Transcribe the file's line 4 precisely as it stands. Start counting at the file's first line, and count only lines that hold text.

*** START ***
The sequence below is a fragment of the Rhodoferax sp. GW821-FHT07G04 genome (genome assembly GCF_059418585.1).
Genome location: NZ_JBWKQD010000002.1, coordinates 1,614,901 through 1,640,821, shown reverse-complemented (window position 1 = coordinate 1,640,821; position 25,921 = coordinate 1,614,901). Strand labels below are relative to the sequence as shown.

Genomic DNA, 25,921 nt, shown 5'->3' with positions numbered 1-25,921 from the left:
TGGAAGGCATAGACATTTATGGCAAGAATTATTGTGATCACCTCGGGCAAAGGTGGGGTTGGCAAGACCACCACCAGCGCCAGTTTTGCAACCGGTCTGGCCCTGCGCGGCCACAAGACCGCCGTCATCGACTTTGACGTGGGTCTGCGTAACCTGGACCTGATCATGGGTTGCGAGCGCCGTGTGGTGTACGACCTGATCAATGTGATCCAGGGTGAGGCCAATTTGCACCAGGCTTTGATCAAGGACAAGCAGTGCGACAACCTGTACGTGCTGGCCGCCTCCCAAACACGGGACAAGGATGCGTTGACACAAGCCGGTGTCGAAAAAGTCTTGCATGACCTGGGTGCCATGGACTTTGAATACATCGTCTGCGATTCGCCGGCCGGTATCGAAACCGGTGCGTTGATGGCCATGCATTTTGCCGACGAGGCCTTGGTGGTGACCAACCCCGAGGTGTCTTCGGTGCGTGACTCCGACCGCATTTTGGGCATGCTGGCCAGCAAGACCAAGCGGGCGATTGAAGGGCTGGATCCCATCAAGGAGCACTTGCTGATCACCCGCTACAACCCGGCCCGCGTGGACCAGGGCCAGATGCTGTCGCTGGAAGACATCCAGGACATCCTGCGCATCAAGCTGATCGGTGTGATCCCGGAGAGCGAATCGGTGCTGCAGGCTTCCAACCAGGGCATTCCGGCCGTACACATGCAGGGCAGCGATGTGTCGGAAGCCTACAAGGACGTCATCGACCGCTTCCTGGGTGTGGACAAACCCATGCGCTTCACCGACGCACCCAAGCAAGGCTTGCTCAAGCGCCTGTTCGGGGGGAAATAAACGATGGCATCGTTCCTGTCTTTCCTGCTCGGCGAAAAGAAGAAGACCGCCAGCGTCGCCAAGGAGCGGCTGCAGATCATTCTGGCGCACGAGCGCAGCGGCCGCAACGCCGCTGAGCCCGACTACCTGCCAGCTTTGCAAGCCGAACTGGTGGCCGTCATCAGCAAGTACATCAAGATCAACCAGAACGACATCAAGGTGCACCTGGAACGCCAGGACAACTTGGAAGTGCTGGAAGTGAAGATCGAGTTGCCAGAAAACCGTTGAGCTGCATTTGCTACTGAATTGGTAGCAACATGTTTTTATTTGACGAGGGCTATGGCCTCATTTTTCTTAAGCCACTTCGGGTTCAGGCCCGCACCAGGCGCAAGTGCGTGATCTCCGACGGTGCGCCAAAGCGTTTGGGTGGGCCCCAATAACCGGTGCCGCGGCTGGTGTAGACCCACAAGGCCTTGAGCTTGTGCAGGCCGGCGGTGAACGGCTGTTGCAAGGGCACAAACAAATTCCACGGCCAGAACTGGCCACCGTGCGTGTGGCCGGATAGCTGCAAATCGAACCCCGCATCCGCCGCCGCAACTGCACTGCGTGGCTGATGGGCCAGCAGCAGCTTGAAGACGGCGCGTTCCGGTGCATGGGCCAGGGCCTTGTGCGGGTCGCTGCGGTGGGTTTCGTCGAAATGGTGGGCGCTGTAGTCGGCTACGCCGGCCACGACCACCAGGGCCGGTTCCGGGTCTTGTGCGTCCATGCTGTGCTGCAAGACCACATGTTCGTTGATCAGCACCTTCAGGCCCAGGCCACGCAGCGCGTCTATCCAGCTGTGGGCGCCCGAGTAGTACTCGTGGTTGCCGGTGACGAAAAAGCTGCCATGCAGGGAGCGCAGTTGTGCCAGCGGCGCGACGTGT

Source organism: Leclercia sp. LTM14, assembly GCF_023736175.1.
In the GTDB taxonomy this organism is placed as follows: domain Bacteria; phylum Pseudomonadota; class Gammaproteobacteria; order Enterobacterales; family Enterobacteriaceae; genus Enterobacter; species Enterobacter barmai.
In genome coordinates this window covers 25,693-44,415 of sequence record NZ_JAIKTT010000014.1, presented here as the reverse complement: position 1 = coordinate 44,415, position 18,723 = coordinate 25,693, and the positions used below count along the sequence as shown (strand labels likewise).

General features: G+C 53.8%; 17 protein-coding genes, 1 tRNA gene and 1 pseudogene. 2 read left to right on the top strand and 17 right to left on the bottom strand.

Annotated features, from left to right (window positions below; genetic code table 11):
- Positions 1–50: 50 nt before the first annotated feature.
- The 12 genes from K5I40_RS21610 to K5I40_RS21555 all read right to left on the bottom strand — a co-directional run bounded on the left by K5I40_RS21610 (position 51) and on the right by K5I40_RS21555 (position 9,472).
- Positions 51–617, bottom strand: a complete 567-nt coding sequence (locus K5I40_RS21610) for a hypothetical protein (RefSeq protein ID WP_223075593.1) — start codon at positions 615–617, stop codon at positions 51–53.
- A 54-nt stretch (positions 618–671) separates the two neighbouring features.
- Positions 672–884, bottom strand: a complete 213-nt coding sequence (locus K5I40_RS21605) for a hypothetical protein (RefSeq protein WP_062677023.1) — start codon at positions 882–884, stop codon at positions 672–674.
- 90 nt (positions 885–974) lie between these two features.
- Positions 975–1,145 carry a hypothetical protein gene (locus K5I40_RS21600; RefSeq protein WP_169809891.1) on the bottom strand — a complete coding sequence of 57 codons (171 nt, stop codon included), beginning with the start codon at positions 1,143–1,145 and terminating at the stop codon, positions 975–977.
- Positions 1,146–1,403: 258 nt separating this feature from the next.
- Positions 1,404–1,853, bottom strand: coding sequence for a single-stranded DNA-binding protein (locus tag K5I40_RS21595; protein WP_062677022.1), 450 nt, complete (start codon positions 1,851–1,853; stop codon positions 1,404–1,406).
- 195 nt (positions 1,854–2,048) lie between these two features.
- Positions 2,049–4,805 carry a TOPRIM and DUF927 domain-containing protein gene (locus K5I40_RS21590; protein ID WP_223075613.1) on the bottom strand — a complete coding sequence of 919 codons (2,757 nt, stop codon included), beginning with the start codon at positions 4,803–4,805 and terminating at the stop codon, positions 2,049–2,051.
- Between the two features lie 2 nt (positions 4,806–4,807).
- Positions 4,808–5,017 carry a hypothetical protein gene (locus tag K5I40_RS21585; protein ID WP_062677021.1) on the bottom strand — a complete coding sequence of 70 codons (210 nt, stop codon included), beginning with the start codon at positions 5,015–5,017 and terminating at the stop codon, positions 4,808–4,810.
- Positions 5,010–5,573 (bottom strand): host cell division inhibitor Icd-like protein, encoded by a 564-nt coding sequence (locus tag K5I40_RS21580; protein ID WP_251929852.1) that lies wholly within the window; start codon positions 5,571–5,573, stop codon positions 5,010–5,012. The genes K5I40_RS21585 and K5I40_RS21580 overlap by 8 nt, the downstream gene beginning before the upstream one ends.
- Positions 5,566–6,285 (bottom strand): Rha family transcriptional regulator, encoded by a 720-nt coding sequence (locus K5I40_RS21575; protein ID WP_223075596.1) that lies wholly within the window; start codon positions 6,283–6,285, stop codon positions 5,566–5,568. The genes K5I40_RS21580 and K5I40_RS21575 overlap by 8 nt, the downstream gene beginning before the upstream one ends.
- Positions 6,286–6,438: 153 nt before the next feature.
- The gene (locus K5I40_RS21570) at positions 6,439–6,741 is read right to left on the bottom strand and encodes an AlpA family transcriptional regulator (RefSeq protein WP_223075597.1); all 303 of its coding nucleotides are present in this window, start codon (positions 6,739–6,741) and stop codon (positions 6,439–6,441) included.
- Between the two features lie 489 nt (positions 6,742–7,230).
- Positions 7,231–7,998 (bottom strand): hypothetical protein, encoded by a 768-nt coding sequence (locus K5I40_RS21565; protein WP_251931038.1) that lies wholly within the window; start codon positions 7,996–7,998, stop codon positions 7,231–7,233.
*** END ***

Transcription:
TGGAAGGCATAGACATTTATGGCAAGAATTATTGTGATCACCTCGGGCAAAGGTGGGGTTGGCAAGACCACCACCAGCGCCAGTTTTGCAACCGGTCTGGCCCTGCGCGGCCACAAGACCGCCGTCATCGACTTTGACGTGGGTCTGCGTAACCTGGACCTGATCATGGGTTGCGAGCGCCGTGTGGTGTACGACCTGATCAATGTGATCCAGGGTGAGGCCAATTTGCACCAGGCTTTGATCAAGGACAAGCAGTGCGACAACCTGTACGTGCTGGCCGCCTCCCAAACACGGGACAAGGATGCGTTGACACAAGCCGGTGTCGAAAAAGTCTTGCATGACCTGGGTGCCATGGACTTTGAATACATCGTCTGCGATTCGCCGGCCGGTATCGAAACCGGTGCGTTGATGGCCATGCATTTTGCCGACGAGGCCTTGGTGGTGACCAACCCCGAGGTGTCTTCGGTGCGTGACTCCGACCGCATTTTGGGCATGCTGGCCAGCAAGACCAAGCGGGCGATTGAAGGGCTGGATCCCATCAAGGAGCACTTGCTGATCACCCGCTACAACCCGGCCCGCGTGGACCAGGGCCAGATGCTGTCGCTGGAAGACATCCAGGACATCCTGCGCATCAAGCTGATCGGTGTGATCCCGGAGAGCGAATCGGTGCTGCAGGCTTCCAACCAGGGCATTCCGGCCGTACACATGCAGGGCAGCGATGTGTCGGAAGCCTACAAGGACGTCATCGACCGCTTCCTGGGTGTGGACAAACCCATGCGCTTCACCGACGCACCCAAGCAAGGCTTGCTCAAGCGCCTGTTCGGGGGGAAATAAACGATGGCATCGTTCCTGTCTTTCCTGCTCGGCGAAAAGAAGAAGACCGCCAGCGTCGCCAAGGAGCGGCTGCAGATCATTCTGGCGCACGAGCGCAGCGGCCGCAACGCCGCTGAGCCCGACTACCTGCCAGCTTTGCAAGCCGAACTGGTGGCCGTCATCAGCAAGTACATCAAGATCAACCAGAACGACATCAAGGTGCACCTGGAACGCCAGGACAACTTGGAAGTGCTGGAAGTGAAGATCGAGTTGCCAGAAAACCGTTGAGCTGCATTTGCTACTGAATTGGTAGCAACATGTTTTTATTTGACGAGGGCTATGGCCTCATTTTTCTTAAGCCACTTCGGGTTCAGGCCCGCACCAGGCGCAAGTGCGTGATCTCCGACGGTGCGCCAAAGCGTTTGGGTGGGCCCCAATAACCGGTGCCGCGGCTGGTGTAGACCCACAAGGCCTTGAGCTTGTGCAGGCCGGCGGTGAACGGCTGTTGCAAGGGCACAAACAAATTCCACGGCCAGAACTGGCCACCGTGCGTGTGGCCGGATAGCTGCAAATCGAACCCCGCATCCGCCGCCGCAACTGCACTGCGTGGCTGATGGGCCAGCAGCAGCTTGAAGACGGCGCGTTCCGGTGCATGGGCCAGGGCCTTGTGCGGGTCGCTGCGGTGGGTTTCGTCGAAATGGTGGGCGCTGTAGTCGGCTACGCCGGCCACGACCACCAGGGCCGGTTCCGGGTCTTGTGCGTCCATGCTGTGCTGCAAGACCACATGTTCGTTGATCAGCACCTTCAGGCCCAGGCCACGCAGCGCGTCTATCCAGCTGTGGGCGCCCGAGTAGTACTCGTGGTTGCCGGTGACGAAAAAGCTGCCATGCAGGGAGCGCAGTTGTGCCAGCGGCGCGACGTGT